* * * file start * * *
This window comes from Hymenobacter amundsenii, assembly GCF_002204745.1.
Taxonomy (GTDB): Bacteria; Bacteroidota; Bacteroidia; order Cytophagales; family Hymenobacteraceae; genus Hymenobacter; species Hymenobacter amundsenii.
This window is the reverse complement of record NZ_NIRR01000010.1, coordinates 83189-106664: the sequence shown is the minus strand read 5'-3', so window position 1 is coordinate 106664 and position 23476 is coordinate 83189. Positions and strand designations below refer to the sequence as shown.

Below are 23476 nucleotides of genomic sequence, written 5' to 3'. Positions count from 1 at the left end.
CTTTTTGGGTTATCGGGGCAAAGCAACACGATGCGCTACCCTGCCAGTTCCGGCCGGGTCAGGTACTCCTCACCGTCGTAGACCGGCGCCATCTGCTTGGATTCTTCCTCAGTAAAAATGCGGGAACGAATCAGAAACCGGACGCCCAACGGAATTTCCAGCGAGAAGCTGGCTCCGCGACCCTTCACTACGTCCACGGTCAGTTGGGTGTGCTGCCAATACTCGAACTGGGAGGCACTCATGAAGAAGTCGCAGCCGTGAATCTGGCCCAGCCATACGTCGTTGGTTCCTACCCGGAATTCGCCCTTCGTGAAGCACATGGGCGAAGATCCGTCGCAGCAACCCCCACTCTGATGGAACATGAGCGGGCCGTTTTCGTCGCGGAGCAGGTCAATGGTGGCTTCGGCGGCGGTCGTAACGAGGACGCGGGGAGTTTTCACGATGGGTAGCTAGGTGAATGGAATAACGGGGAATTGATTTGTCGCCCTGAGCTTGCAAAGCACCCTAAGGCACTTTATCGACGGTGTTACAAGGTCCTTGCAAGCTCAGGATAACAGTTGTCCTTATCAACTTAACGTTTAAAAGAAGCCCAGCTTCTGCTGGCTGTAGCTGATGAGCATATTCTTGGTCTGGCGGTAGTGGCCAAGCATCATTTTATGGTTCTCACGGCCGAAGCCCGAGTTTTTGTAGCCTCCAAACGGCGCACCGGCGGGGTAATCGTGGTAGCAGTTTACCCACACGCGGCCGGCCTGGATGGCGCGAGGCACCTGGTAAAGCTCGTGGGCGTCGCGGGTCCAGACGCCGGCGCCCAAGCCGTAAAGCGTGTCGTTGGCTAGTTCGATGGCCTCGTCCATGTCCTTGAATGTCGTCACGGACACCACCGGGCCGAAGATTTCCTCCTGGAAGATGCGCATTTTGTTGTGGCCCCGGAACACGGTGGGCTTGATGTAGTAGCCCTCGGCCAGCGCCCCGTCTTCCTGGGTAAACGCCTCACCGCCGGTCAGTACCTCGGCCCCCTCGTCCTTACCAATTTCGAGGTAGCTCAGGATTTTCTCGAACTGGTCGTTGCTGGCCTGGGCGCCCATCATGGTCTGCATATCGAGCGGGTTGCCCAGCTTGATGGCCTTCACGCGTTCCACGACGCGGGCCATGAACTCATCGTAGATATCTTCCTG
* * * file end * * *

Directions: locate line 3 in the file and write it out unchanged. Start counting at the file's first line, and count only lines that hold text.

This window is the reverse complement of record NZ_NIRR01000010.1, coordinates 83189-106664: the sequence shown is the minus strand read 5'-3', so window position 1 is coordinate 106664 and position 23476 is coordinate 83189. Positions and strand designations below refer to the sequence as shown.